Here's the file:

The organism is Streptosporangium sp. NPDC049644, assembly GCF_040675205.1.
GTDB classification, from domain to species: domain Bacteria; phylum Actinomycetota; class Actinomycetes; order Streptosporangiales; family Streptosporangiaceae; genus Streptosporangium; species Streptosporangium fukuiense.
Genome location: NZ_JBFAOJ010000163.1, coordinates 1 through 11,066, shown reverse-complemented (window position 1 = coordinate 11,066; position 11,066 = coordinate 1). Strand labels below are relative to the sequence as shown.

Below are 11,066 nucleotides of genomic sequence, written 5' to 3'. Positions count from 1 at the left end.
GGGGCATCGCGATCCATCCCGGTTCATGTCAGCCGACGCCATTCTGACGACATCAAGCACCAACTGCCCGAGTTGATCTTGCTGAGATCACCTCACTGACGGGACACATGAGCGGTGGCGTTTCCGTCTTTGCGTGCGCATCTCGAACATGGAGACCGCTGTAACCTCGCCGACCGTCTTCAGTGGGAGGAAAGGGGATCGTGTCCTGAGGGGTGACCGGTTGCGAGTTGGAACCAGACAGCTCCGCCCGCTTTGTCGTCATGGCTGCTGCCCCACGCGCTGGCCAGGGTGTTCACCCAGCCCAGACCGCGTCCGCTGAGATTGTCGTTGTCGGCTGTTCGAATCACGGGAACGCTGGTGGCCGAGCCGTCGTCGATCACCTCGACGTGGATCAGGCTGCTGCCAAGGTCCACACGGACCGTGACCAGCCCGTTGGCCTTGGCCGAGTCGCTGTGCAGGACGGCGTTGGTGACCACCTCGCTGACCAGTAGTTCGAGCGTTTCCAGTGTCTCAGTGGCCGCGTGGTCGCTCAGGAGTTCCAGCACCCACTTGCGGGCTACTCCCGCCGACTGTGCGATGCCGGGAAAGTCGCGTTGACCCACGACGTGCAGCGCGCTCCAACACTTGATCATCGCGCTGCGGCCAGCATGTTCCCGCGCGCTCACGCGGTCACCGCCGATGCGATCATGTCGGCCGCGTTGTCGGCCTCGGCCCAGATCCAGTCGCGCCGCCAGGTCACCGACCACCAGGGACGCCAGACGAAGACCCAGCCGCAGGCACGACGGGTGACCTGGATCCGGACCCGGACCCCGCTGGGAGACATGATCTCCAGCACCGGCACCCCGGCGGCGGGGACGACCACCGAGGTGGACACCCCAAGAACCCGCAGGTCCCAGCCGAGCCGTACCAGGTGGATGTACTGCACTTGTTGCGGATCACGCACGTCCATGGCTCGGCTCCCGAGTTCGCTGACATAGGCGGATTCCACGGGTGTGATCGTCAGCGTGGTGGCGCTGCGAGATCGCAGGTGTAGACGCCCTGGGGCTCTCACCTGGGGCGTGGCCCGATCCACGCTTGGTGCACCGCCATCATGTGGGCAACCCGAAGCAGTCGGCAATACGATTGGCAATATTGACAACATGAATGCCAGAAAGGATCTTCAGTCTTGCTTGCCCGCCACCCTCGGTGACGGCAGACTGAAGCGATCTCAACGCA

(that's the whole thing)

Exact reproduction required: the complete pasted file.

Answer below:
The organism is Streptosporangium sp. NPDC049644, assembly GCF_040675205.1.
GTDB classification, from domain to species: domain Bacteria; phylum Actinomycetota; class Actinomycetes; order Streptosporangiales; family Streptosporangiaceae; genus Streptosporangium; species Streptosporangium fukuiense.
Genome location: NZ_JBFAOJ010000163.1, coordinates 1 through 11,066, shown reverse-complemented (window position 1 = coordinate 11,066; position 11,066 = coordinate 1). Strand labels below are relative to the sequence as shown.

Below are 11,066 nucleotides of genomic sequence, written 5' to 3'. Positions count from 1 at the left end.
GGGGCATCGCGATCCATCCCGGTTCATGTCAGCCGACGCCATTCTGACGACATCAAGCACCAACTGCCCGAGTTGATCTTGCTGAGATCACCTCACTGACGGGACACATGAGCGGTGGCGTTTCCGTCTTTGCGTGCGCATCTCGAACATGGAGACCGCTGTAACCTCGCCGACCGTCTTCAGTGGGAGGAAAGGGGATCGTGTCCTGAGGGGTGACCGGTTGCGAGTTGGAACCAGACAGCTCCGCCCGCTTTGTCGTCATGGCTGCTGCCCCACGCGCTGGCCAGGGTGTTCACCCAGCCCAGACCGCGTCCGCTGAGATTGTCGTTGTCGGCTGTTCGAATCACGGGAACGCTGGTGGCCGAGCCGTCGTCGATCACCTCGACGTGGATCAGGCTGCTGCCAAGGTCCACACGGACCGTGACCAGCCCGTTGGCCTTGGCCGAGTCGCTGTGCAGGACGGCGTTGGTGACCACCTCGCTGACCAGTAGTTCGAGCGTTTCCAGTGTCTCAGTGGCCGCGTGGTCGCTCAGGAGTTCCAGCACCCACTTGCGGGCTACTCCCGCCGACTGTGCGATGCCGGGAAAGTCGCGTTGACCCACGACGTGCAGCGCGCTCCAACACTTGATCATCGCGCTGCGGCCAGCATGTTCCCGCGCGCTCACGCGGTCACCGCCGATGCGATCATGTCGGCCGCGTTGTCGGCCTCGGCCCAGATCCAGTCGCGCCGCCAGGTCACCGACCACCAGGGACGCCAGACGAAGACCCAGCCGCAGGCACGACGGGTGACCTGGATCCGGACCCGGACCCCGCTGGGAGACATGATCTCCAGCACCGGCACCCCGGCGGCGGGGACGACCACCGAGGTGGACACCCCAAGAACCCGCAGGTCCCAGCCGAGCCGTACCAGGTGGATGTACTGCACTTGTTGCGGATCACGCACGTCCATGGCTCGGCTCCCGAGTTCGCTGACATAGGCGGATTCCACGGGTGTGATCGTCAGCGTGGTGGCGCTGCGAGATCGCAGGTGTAGACGCCCTGGGGCTCTCACCTGGGGCGTGGCCCGATCCACGCTTGGTGCACCGCCATCATGTGGGCAACCCGAAGCAGTCGGCAATACGATTGGCAATATTGACAACATGAATGCCAGAAAGGATCTTCAGTCTTGCTTGCCCGCCACCCTCGGTGACGGCAGACTGAAGCGATCTCAACGCA